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View Full Version : [all variants] Best Parition or RAID Scheme for File Server



Noah0504
April 19th, 2009, 09:55 PM
So, here is my problem. I currently have a home server running Ubuntu 8.10 (soon Ubuntu 9.04). I currently have 1TB HDD, but I'm going to be adding another identical 1TB HDD this week. As there isn't much on the server now, I'm going to backup what's there and reload.

I plan on using the server for a few things. The biggest use will be as a Samba server to allow the other PCs in my house to share and store files. I also have a media center that will pull media from the Samba share. Secondly, I plan on backing up data from my MacBook Pro using rsync. It's easy and it works.

I'm trying to figure out how I should partition my drives or if I should at all. I see that that Ubuntu 9.04 Server has LVM preselected, but I'm not familiar with using LVM at all. I understand the concept, but other than that, I'm clueless.

I thought about just keeping the drives seperate. One for the OS, and one for other data, but that will leave a lot of extra space on the main drive. I also thought about just striping the drives as even if on died, I'm not losing data as it is from another source in the first place. Or, I thought about going RAID 1 to have an extra backup. And the last option I've considered is picking up 1 more drive and going with RAID 5 to get the best of both worlds.

If I partition the drives using LVM, what's the best partition scheme to use. Any advice would be welcomed!

bigbearomaha
April 19th, 2009, 10:07 PM
Predominantly, you use LVM to combine space across multiple hard drives. You can add and remove hard drives to attain more 'continuous' storage space, if that's what you need.

RAID, especially if you have hardware raid, can accomplish the same thing or can be used for duplicity. ie, you have three hd's of same size that are mirror duplicates of each other, therefore, if one hd dies, you don't necessarily lose your data, just remove the bad hd and replace it with a good one of same size. the other two will 'mirror' the data to it after it is installed.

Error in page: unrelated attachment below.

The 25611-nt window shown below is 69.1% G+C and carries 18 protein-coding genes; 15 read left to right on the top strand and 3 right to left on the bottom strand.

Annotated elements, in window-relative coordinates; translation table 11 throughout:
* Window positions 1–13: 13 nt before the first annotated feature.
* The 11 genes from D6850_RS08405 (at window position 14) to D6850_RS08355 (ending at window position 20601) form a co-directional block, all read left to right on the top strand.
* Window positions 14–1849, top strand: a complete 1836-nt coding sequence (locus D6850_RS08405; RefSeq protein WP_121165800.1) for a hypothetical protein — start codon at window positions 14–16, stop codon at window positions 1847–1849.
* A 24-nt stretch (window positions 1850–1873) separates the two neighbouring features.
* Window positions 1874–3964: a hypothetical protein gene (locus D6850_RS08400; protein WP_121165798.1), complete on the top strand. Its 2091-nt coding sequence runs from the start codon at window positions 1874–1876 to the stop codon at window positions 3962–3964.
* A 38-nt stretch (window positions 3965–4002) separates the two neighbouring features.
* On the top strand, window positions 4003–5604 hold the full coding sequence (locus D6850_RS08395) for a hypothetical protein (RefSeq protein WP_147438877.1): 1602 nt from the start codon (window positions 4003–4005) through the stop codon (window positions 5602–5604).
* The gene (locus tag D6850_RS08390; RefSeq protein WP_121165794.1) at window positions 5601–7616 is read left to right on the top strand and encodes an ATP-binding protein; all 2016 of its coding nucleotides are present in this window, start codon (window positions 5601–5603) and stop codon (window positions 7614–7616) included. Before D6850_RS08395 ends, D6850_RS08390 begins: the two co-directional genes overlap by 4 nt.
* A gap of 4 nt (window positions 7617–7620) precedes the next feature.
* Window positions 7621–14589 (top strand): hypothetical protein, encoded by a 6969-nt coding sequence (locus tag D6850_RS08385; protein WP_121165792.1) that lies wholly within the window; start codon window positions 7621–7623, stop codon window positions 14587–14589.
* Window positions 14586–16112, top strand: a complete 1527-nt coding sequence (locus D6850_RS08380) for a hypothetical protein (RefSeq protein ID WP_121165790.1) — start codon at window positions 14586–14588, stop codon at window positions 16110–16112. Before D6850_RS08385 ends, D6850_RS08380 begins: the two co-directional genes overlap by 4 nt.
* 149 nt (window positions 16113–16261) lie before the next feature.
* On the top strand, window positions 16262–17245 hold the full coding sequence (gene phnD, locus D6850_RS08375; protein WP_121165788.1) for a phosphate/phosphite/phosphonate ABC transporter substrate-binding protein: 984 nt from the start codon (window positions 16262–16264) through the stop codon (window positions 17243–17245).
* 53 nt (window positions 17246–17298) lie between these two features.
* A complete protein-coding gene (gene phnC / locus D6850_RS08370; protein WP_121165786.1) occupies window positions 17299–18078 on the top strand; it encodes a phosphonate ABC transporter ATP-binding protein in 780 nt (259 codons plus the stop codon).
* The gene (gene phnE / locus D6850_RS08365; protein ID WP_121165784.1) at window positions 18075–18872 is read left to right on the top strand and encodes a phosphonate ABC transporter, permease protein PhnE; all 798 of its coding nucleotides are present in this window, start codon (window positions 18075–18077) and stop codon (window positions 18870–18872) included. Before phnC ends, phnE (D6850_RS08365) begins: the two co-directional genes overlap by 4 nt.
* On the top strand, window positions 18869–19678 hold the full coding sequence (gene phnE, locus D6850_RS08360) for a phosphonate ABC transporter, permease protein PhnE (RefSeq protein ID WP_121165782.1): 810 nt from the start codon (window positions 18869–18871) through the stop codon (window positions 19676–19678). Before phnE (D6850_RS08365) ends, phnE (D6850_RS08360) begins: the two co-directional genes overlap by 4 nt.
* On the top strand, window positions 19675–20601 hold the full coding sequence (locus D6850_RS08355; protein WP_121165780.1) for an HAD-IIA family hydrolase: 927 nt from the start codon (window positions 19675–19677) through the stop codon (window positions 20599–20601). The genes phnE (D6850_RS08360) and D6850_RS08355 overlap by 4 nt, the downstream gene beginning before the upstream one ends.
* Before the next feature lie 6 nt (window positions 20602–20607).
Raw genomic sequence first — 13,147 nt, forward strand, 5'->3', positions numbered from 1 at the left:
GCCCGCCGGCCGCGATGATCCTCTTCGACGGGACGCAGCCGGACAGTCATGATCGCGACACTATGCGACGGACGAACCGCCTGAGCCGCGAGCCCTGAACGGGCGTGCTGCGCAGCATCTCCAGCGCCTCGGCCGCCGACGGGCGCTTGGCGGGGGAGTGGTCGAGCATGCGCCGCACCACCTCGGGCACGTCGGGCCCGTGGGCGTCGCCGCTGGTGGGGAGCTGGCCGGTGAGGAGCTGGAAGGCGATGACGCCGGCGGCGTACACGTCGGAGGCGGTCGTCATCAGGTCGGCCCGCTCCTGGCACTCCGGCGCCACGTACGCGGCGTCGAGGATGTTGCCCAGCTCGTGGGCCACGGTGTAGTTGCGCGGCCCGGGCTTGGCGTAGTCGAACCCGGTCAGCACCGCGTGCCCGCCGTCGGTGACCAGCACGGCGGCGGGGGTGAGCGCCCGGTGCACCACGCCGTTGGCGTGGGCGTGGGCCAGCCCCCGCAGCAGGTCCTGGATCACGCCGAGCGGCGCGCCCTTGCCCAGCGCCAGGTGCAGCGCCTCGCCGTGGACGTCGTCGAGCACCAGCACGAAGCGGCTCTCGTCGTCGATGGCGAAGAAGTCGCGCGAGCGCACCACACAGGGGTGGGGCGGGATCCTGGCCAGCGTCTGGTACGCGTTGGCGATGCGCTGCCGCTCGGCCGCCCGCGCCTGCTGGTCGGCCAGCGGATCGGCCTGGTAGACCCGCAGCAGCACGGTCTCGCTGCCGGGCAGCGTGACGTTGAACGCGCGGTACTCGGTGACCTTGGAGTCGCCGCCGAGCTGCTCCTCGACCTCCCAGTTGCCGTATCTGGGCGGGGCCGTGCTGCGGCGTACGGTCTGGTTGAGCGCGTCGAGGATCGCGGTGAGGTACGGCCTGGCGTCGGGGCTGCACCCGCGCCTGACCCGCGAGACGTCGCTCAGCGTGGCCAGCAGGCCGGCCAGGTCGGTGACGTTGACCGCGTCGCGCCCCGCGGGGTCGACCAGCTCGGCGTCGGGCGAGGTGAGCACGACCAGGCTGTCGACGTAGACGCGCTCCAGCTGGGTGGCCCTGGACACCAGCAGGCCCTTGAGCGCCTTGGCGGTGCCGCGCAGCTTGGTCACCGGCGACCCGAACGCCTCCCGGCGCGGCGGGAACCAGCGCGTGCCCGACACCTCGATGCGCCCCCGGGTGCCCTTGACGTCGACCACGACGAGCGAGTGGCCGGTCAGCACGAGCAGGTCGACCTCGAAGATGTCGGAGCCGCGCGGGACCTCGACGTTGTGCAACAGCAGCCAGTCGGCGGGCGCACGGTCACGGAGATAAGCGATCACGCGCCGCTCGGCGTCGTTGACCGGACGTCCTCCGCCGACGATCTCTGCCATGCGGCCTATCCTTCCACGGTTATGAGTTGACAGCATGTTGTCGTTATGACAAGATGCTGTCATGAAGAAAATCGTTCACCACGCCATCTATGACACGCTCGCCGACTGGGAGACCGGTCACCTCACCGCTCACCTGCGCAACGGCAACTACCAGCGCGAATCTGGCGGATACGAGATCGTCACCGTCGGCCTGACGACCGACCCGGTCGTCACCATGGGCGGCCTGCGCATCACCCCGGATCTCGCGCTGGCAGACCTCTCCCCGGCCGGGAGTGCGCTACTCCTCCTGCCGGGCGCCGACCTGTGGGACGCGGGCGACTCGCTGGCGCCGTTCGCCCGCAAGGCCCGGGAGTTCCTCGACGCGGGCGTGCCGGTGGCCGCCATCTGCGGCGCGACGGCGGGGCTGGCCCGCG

What type of file serving are you doing with the server? will it be web facing?

will it be an nfs/samba file server, or use a web based app like ajaXplorer to provide files to signed in users?

FTP files server?

more than likely, you will want to have a seperate /, swap, /home, /var and one or more custom 'data' partitions.

you might also consider using XFS to format the data partitions and ext3/4 for the others.


Big Bear

Noah0504
April 19th, 2009, 10:11 PM
It will basically be a Samba file server as the only non-Windows machine on the network is my MacBook Pro. I know Windows can deal with NFS using Microsoft's Unix Tools for Windows, but I think it will just be easier to use Samba as it works. (I also just discovered a trick to use a SMB share for Time Machine... I wonder how well it works!)

Other than the SMB shares, it will server out a few things with Apache and maybe do a little BitTorrent seeding. Mostly it's going to be an overpowered file server. Ha.

bigbearomaha
April 19th, 2009, 10:14 PM
when dealing with windows machines on a LAN, it usually is best to stick with samba.

Noah0504
April 19th, 2009, 10:16 PM
Yeah, especially when the folks will be using the shares as well. I like to have things work for them. I hate getting phone calls when I'm out and about! :)

If I wanted to set my server up now, how would I use LVM to be able to span over to the new HDD once it arrives?

bigbearomaha
April 20th, 2009, 03:12 AM
http://www.howtoforge.com/linux_lvm

This link is as good as any to get started using LVM.

Big Bear

Noah0504
April 21st, 2009, 03:46 AM
Well, after reading that and a few other things, I think I have the simple idea of it down. It seems like there are a lot more things that can be done, but expanding the volume and snapshots are really all I need. Thank you!